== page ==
Julien Plourde, 27, would like to hook his office microwave up to the internet.
He’s not prevented by lack of know-how: among the screws, circuits and switches on his desk is a gizmo that could do exactly that.
He builds them – although the gadgets are usually used for purposes other than monitoring whether the staff microwave is free, from the comfort of your desk.
Instead, they’re used by companies such as Northwestel to wirelessly monitor their equipment from afar.
The only thing stopping Plourde from fulfilling his microwave whim is the success of his Whitehorse business, Technical Solutions. He and his four co-workers are simply too busy working on clients’ projects to put the microwave online.
Plourde was recently named one of Canada’s most promising young entrepreneurs by the Business Development Bank of Canada. Last week he attended an awards ceremony in Ottawa where he was congratulated by Prime Minister Stephen Harper.
The award didn’t come with a cash prize, but it was a “great opportunity” to bring his business some welcome publicity, he said.
Plourde grew up in Hearst, Ontario, about three hours north of Timmins, and found early in life he had an affinity for gadgets.
He received an amateur radio licence at age 12. By 14, he had started flying a small aircraft, and by 17 he had his private pilots’ licence.
In high school he participated in the federal government’s trades promotion program, Skills Canada, and kept winning top honours. Today he sits on the Skills Canada board for the Yukon. “Now it’s my time to help students,” he said.
He went on to pursue electrical engineering at the University of Waterloo. During his degree, a co-op term with Northwestel brought him to Whitehorse.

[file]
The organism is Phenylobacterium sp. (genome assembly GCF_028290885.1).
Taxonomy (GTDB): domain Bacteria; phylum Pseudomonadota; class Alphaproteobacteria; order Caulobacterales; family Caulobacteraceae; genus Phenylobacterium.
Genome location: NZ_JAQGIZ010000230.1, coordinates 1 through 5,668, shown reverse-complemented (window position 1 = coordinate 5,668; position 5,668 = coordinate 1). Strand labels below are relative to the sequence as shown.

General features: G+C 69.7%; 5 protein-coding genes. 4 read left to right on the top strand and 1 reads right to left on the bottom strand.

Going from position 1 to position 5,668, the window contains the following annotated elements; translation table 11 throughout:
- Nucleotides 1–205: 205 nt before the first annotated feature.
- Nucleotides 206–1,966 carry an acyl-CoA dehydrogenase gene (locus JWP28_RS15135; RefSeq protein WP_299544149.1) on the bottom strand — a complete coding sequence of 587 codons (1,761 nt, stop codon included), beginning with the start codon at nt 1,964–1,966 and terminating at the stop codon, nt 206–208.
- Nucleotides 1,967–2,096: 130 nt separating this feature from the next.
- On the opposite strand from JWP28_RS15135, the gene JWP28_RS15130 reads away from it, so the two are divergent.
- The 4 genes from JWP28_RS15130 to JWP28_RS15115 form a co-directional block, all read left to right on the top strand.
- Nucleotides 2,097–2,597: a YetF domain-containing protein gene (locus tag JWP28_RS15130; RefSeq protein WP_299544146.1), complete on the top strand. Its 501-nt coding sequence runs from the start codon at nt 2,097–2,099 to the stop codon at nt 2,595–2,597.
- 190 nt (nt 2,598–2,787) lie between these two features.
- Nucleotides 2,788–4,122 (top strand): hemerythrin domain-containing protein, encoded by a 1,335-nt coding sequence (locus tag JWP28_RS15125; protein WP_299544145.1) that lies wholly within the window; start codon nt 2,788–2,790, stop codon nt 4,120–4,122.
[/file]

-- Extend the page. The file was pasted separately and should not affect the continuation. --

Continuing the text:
It was an easy decision to return when he completed school. He loves to climb mountains and to hunt.
As for starting his own business, Plourde concedes “it’s definitely a lot tougher” to run a company than work for one.
“You’ve got only yourself to rely on to make things work properly,” he said. “You can’t just pass off a project on someone else.”
But he also has the freedom to choose what projects his company pursues. He likes this.
Plourde started his business in his parents’ basement as a student. It now occupies an office in the Arctic Star Printing building on Strickland Street.
It’s not an ideal location, as Plourde and his colleagues need to regularly haul 35-kilogram controllers up and down three flights of stairs.
Next year the company plans to move to a new building in Whitehorse’s industrial area. It will be on the ground floor.
And he expects the growing company will have taken on another two employees by then.
Technical Solutions’ specialty is automation. They make machines run by themselves.
For example, one client cleans soil contaminated by oil spills. The machine that does this work usually needs to have different settings adjusted by hand. Plourde’s company is working on a system that would make these adjustments automatically.
Technical Solutions designs gadgets, builds them, writes the instruction manuals and offers maintenance support after the sale. Customers like being able to order a product that’s custom-suited to their needs, said Plourde.
Bigger competitors may have far greater resources at their disposal, but Plourde has found his customers are happy to deal with a local company, rather than a distant corporate office.
“You can deal closer with us. You get exactly what you need,” he said.
Contact John Thompson at firstname.lastname@example.org.